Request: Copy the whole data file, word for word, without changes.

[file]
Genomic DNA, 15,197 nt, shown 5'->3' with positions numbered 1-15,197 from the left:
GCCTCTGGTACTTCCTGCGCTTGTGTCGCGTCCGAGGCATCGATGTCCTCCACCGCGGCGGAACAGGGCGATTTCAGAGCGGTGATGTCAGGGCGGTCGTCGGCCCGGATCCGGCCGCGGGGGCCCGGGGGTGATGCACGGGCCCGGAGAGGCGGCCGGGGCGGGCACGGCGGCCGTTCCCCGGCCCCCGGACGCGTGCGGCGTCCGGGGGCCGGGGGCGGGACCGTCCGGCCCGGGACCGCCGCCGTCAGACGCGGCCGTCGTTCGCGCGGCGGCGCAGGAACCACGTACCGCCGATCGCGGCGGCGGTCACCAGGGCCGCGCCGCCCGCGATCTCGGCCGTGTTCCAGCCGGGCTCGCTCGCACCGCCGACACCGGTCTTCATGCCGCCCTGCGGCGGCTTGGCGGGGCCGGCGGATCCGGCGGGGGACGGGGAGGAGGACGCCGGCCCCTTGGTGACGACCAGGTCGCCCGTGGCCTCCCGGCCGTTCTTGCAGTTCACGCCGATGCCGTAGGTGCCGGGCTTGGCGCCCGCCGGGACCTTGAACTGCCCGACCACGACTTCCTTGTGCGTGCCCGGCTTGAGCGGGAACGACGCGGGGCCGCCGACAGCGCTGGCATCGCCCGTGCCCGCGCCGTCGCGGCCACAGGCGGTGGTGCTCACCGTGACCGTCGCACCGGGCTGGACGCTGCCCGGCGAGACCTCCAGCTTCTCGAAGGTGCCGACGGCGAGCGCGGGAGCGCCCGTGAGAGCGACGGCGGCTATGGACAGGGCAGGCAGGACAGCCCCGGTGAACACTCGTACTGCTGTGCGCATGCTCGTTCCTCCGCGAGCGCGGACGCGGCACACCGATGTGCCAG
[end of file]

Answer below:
Genomic DNA, 15,197 nt, shown 5'->3' with positions numbered 1-15,197 from the left:
GCCTCTGGTACTTCCTGCGCTTGTGTCGCGTCCGAGGCATCGATGTCCTCCACCGCGGCGGAACAGGGCGATTTCAGAGCGGTGATGTCAGGGCGGTCGTCGGCCCGGATCCGGCCGCGGGGGCCCGGGGGTGATGCACGGGCCCGGAGAGGCGGCCGGGGCGGGCACGGCGGCCGTTCCCCGGCCCCCGGACGCGTGCGGCGTCCGGGGGCCGGGGGCGGGACCGTCCGGCCCGGGACCGCCGCCGTCAGACGCGGCCGTCGTTCGCGCGGCGGCGCAGGAACCACGTACCGCCGATCGCGGCGGCGGTCACCAGGGCCGCGCCGCCCGCGATCTCGGCCGTGTTCCAGCCGGGCTCGCTCGCACCGCCGACACCGGTCTTCATGCCGCCCTGCGGCGGCTTGGCGGGGCCGGCGGATCCGGCGGGGGACGGGGAGGAGGACGCCGGCCCCTTGGTGACGACCAGGTCGCCCGTGGCCTCCCGGCCGTTCTTGCAGTTCACGCCGATGCCGTAGGTGCCGGGCTTGGCGCCCGCCGGGACCTTGAACTGCCCGACCACGACTTCCTTGTGCGTGCCCGGCTTGAGCGGGAACGACGCGGGGCCGCCGACAGCGCTGGCATCGCCCGTGCCCGCGCCGTCGCGGCCACAGGCGGTGGTGCTCACCGTGACCGTCGCACCGGGCTGGACGCTGCCCGGCGAGACCTCCAGCTTCTCGAAGGTGCCGACGGCGAGCGCGGGAGCGCCCGTGAGAGCGACGGCGGCTATGGACAGGGCAGGCAGGACAGCCCCGGTGAACACTCGTACTGCTGTGCGCATGCTCGTTCCTCCGCGAGCGCGGACGCGGCACACCGATGTGCCAG